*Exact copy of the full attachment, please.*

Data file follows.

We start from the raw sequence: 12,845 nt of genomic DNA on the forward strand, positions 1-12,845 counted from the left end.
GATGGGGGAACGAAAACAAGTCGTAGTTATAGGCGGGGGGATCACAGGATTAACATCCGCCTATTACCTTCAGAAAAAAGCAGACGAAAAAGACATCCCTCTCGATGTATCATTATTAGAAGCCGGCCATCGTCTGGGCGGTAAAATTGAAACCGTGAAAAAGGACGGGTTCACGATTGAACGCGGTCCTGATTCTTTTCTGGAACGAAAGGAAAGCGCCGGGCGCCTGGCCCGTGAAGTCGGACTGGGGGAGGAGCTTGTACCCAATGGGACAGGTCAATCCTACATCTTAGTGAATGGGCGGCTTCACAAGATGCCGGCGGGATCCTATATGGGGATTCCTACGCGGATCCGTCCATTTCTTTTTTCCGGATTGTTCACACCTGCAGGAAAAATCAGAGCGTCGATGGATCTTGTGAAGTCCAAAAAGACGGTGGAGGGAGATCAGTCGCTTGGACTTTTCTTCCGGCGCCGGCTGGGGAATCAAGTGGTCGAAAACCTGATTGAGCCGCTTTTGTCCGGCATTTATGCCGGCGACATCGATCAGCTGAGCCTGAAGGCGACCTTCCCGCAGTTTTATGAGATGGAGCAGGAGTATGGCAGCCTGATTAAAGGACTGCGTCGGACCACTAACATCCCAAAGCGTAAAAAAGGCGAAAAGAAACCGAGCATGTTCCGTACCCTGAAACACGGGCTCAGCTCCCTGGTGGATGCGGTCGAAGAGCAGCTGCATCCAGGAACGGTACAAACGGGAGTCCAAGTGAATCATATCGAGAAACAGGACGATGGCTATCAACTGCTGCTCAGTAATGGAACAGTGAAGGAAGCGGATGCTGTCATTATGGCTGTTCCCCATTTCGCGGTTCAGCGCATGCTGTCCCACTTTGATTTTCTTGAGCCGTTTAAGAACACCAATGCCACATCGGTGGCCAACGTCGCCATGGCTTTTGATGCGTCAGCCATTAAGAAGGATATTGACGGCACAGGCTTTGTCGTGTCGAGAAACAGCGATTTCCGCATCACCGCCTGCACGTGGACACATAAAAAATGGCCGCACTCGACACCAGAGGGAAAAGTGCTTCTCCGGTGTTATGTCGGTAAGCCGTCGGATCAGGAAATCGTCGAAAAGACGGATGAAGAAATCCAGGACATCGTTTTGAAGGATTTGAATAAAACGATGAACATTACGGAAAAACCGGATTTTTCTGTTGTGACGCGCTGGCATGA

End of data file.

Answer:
We start from the raw sequence: 12,845 nt of genomic DNA on the forward strand, positions 1-12,845 counted from the left end.
GATGGGGGAACGAAAACAAGTCGTAGTTATAGGCGGGGGGATCACAGGATTAACATCCGCCTATTACCTTCAGAAAAAAGCAGACGAAAAAGACATCCCTCTCGATGTATCATTATTAGAAGCCGGCCATCGTCTGGGCGGTAAAATTGAAACCGTGAAAAAGGACGGGTTCACGATTGAACGCGGTCCTGATTCTTTTCTGGAACGAAAGGAAAGCGCCGGGCGCCTGGCCCGTGAAGTCGGACTGGGGGAGGAGCTTGTACCCAATGGGACAGGTCAATCCTACATCTTAGTGAATGGGCGGCTTCACAAGATGCCGGCGGGATCCTATATGGGGATTCCTACGCGGATCCGTCCATTTCTTTTTTCCGGATTGTTCACACCTGCAGGAAAAATCAGAGCGTCGATGGATCTTGTGAAGTCCAAAAAGACGGTGGAGGGAGATCAGTCGCTTGGACTTTTCTTCCGGCGCCGGCTGGGGAATCAAGTGGTCGAAAACCTGATTGAGCCGCTTTTGTCCGGCATTTATGCCGGCGACATCGATCAGCTGAGCCTGAAGGCGACCTTCCCGCAGTTTTATGAGATGGAGCAGGAGTATGGCAGCCTGATTAAAGGACTGCGTCGGACCACTAACATCCCAAAGCGTAAAAAAGGCGAAAAGAAACCGAGCATGTTCCGTACCCTGAAACACGGGCTCAGCTCCCTGGTGGATGCGGTCGAAGAGCAGCTGCATCCAGGAACGGTACAAACGGGAGTCCAAGTGAATCATATCGAGAAACAGGACGATGGCTATCAACTGCTGCTCAGTAATGGAACAGTGAAGGAAGCGGATGCTGTCATTATGGCTGTTCCCCATTTCGCGGTTCAGCGCATGCTGTCCCACTTTGATTTTCTTGAGCCGTTTAAGAACACCAATGCCACATCGGTGGCCAACGTCGCCATGGCTTTTGATGCGTCAGCCATTAAGAAGGATATTGACGGCACAGGCTTTGTCGTGTCGAGAAACAGCGATTTCCGCATCACCGCCTGCACGTGGACACATAAAAAATGGCCGCACTCGACACCAGAGGGAAAAGTGCTTCTCCGGTGTTATGTCGGTAAGCCGTCGGATCAGGAAATCGTCGAAAAGACGGATGAAGAAATCCAGGACATCGTTTTGAAGGATTTGAATAAAACGATGAACATTACGGAAAAACCGGATTTTTCTGTTGTGACGCGCTGGCATGA